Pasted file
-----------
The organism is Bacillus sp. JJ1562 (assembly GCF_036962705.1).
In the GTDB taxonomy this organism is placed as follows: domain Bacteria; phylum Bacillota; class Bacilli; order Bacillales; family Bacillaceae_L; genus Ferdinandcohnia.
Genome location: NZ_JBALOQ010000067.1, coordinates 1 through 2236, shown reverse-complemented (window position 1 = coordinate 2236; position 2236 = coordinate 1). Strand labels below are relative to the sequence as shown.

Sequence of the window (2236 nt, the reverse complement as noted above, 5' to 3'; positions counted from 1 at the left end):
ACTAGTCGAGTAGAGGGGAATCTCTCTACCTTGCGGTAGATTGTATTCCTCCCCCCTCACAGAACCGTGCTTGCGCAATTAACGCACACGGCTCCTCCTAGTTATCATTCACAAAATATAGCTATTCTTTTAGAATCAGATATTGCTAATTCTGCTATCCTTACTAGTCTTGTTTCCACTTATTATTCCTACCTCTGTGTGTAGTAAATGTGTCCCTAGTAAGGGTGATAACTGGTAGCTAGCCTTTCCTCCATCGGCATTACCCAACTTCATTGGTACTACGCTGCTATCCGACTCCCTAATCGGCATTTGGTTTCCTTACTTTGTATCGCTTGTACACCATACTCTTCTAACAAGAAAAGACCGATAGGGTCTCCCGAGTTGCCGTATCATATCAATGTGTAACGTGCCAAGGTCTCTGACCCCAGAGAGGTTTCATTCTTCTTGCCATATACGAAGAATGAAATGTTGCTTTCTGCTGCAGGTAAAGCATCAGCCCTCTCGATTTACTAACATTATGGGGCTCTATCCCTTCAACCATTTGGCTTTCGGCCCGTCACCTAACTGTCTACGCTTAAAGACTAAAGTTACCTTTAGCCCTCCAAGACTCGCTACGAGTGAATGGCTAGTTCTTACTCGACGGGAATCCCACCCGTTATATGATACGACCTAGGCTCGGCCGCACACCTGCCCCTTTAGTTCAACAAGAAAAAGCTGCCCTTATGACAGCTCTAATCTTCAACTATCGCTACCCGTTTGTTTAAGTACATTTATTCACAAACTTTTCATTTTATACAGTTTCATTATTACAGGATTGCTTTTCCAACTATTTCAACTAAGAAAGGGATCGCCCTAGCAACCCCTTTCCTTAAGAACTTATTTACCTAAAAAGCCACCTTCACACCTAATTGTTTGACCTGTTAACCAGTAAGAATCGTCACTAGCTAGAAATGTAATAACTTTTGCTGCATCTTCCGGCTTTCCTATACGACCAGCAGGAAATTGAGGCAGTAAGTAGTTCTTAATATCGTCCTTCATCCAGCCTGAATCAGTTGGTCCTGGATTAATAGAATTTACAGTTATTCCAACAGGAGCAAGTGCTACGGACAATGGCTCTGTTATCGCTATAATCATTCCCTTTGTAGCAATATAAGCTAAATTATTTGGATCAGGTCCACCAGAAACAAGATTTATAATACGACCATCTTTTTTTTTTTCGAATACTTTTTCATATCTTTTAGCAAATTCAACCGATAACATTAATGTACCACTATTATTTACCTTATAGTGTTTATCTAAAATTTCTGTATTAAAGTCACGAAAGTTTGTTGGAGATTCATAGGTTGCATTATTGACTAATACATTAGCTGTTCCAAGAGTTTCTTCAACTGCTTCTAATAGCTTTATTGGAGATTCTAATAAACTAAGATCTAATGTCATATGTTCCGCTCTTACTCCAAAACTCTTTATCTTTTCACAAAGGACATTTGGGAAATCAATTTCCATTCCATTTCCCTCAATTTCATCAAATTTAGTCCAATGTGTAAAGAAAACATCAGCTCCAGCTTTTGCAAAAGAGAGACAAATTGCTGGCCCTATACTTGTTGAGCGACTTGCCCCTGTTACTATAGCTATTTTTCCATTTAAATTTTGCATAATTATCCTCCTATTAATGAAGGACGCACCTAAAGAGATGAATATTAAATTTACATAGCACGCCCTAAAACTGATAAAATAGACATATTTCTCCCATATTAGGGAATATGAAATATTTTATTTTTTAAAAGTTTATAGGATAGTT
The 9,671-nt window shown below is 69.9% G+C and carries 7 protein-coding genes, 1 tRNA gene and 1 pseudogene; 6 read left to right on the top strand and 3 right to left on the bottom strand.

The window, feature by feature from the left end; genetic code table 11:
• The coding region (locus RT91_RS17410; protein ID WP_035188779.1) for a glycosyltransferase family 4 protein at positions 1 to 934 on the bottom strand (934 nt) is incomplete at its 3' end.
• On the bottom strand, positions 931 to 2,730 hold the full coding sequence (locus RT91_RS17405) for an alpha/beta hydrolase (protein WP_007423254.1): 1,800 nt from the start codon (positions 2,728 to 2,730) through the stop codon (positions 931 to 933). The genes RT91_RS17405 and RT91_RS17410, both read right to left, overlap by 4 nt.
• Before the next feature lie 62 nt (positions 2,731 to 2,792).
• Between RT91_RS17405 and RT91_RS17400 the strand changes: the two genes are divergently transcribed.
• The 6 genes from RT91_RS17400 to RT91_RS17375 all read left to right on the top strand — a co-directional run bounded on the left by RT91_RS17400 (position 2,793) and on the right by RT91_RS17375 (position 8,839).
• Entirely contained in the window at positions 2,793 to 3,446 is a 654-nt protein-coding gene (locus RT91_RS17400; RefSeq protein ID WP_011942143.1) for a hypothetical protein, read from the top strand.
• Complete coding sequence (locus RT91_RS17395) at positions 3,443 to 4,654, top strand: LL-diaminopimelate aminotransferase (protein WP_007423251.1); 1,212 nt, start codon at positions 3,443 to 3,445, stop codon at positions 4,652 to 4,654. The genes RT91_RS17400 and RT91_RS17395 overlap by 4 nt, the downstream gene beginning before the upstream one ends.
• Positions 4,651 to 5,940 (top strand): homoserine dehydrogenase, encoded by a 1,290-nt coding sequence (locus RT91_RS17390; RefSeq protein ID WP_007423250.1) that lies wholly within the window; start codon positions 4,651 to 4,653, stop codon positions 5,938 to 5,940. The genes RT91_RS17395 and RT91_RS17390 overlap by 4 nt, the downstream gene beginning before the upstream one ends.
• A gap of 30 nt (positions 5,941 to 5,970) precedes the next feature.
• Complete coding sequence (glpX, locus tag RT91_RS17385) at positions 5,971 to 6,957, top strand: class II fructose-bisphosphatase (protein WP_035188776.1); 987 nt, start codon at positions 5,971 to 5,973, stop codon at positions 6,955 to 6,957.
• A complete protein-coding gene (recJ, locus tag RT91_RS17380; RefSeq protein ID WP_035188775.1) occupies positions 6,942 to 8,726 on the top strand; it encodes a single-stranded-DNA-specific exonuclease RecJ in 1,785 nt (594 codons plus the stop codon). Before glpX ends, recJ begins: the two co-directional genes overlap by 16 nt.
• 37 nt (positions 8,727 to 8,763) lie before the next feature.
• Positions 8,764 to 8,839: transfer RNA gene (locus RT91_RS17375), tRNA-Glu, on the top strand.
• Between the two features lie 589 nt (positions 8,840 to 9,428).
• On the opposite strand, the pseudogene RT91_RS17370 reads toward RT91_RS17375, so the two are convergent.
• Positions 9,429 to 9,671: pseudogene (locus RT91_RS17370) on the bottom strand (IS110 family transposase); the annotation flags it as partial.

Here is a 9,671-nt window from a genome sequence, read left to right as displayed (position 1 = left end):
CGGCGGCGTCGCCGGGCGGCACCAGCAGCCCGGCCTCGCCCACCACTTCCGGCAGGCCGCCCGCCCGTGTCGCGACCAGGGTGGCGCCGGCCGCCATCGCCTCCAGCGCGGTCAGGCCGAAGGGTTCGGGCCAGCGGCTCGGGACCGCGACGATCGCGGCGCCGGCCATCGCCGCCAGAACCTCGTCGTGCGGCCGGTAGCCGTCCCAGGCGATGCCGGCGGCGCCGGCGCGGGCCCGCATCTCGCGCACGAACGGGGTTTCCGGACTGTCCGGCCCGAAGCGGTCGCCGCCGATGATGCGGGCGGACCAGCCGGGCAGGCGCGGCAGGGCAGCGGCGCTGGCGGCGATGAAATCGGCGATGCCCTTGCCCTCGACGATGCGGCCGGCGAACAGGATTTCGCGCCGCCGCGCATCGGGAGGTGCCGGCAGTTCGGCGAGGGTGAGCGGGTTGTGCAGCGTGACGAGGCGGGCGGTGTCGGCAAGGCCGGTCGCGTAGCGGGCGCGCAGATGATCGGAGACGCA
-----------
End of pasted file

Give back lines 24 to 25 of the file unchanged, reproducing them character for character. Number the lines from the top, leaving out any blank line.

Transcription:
Here is a 9,671-nt window from a genome sequence, read left to right as displayed (position 1 = left end):
CGGCGGCGTCGCCGGGCGGCACCAGCAGCCCGGCCTCGCCCACCACTTCCGGCAGGCCGCCCGCCCGTGTCGCGACCAGGGTGGCGCCGGCCGCCATCGCCTCCAGCGCGGTCAGGCCGAAGGGTTCGGGCCAGCGGCTCGGGACCGCGACGATCGCGGCGCCGGCCATCGCCGCCAGAACCTCGTCGTGCGGCCGGTAGCCGTCCCAGGCGATGCCGGCGGCGCCGGCGCGGGCCCGCATCTCGCGCACGAACGGGGTTTCCGGACTGTCCGGCCCGAAGCGGTCGCCGCCGATGATGCGGGCGGACCAGCCGGGCAGGCGCGGCAGGGCAGCGGCGCTGGCGGCGATGAAATCGGCGATGCCCTTGCCCTCGACGATGCGGCCGGCGAACAGGATTTCGCGCCGCCGCGCATCGGGAGGTGCCGGCAGTTCGGCGAGGGTGAGCGGGTTGTGCAGCGTGACGAGGCGGGCGGTGTCGGCAAGGCCGGTCGCGTAGCGGGCGCGCAGATGATCGGAGACGCA